Friday January 11th 2013: 9am-2pm 

Join Rivers for Change and SYRCL for a paddle day on the lower Yuba

, Paddle on the Lower Yuba: a Community Conservation Paddle Day with Rivers for Change and SYRCL to kick off the Wild and Scenic Film Festival!, Rivers For Change

Bring your own boat, a lunch, and a change of clothes. Meet at 9am at Hammon Park. We will then unload gear at the put in and then run a shuttle to the take out. Paddle goes rain or shine, so  please dress warmly, bring appropriate layers and rain gear for any weather (you may get splashed!). Free, but donations are welcome. If you need a spot in a boat there is a small additional rental fee, $10 for adults, $5 for minors. Minors must be accompanied by a Guardian and know how to swim. Participants will be required to sign a liability release.

The paddle will be from Hammon Grove Park to Hallwood Blvd (about 7.5 miles). It is a class I/II section with a required portage around Daguerre Point Dam, which is the site of a proposed new hydropower project. You will also have an opportunity to view one of SYRCL’s innovative restoration projects, and view gold mining tailings (viewable from outer space) left over from hydraulic mining.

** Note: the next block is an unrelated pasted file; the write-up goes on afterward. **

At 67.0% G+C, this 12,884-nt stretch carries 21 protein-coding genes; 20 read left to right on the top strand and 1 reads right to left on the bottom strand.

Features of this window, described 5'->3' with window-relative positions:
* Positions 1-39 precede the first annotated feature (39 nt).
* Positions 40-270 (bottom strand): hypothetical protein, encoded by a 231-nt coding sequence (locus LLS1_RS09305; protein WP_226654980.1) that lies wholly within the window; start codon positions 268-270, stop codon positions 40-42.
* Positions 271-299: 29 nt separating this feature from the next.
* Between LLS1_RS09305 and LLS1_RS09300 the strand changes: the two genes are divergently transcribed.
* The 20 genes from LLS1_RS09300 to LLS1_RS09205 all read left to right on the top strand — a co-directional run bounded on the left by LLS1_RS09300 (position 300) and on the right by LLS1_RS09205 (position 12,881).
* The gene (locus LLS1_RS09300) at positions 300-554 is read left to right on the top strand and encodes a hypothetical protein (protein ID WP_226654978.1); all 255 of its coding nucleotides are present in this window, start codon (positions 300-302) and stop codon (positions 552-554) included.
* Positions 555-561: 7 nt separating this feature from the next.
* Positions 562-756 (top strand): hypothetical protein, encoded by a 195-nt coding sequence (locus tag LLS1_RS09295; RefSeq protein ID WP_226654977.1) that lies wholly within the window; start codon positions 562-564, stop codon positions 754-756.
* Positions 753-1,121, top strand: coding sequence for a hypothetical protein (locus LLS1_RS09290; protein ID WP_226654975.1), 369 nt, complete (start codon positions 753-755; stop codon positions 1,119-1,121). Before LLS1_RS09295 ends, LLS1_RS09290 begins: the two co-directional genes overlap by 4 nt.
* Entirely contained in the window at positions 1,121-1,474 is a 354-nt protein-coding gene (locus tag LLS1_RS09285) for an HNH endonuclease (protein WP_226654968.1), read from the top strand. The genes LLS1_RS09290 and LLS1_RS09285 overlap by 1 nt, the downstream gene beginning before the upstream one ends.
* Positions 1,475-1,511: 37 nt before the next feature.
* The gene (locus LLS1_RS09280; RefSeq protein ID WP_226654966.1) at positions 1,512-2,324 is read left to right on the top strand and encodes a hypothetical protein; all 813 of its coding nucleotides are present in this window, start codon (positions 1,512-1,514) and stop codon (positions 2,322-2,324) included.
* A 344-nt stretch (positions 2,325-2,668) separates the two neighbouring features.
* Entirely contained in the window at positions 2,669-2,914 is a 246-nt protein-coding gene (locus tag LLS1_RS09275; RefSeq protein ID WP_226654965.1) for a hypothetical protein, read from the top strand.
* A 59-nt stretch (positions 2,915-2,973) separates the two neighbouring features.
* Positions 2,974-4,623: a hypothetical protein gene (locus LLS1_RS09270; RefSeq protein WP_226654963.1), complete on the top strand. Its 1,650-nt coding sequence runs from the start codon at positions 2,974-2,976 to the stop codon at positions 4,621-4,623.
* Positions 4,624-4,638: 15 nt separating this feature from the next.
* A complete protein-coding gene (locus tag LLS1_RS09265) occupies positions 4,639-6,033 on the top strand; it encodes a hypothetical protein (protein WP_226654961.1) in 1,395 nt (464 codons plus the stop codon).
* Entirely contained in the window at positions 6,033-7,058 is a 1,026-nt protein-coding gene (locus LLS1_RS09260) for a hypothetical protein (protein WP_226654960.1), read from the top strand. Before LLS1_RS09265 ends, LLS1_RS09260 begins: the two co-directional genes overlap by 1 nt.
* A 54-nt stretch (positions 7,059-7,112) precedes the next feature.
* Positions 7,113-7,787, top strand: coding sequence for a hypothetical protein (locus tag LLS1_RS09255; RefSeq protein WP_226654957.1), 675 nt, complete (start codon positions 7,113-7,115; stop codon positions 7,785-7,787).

It’s the perfect chance to get on the river and learn about the Yuba River with SYRCL’s River Science Director before enjoying a weekend of inspiring films at the Wild and Scenic Film Festival.

Please register online at:

In addition RFC will be presenting a workshop in the Activist Center.

Saturday the 12th, 9:30-10:30am, Rivers for Change: 12 Rivers in 2012
To build a better picture of California rivers in their entirety, Danielle Katz and John Dye set out to travel the length of 12 California Rivers from source to sea in one year. The purpose was to marry high adventure with a conservation message and build continuity among communities along their watersheds. A group of kayakers and photographers comprised the headwaters team to tackle the class V waters of the upper rivers. Another group, including Katz and Dye joined in to complete the lower reaches. Along the way, the groups collected citizen science data, shared paddle days with communities and documented their travels. Join Katz and Dye as they present the challenges and triumphs of their journey: Racing to float on rivers that were quickly drying up during a drought year, balancing the efforts of data collection with traveling on a schedule, encountering water unsafe for swimming and mysteries of disappearing rivers.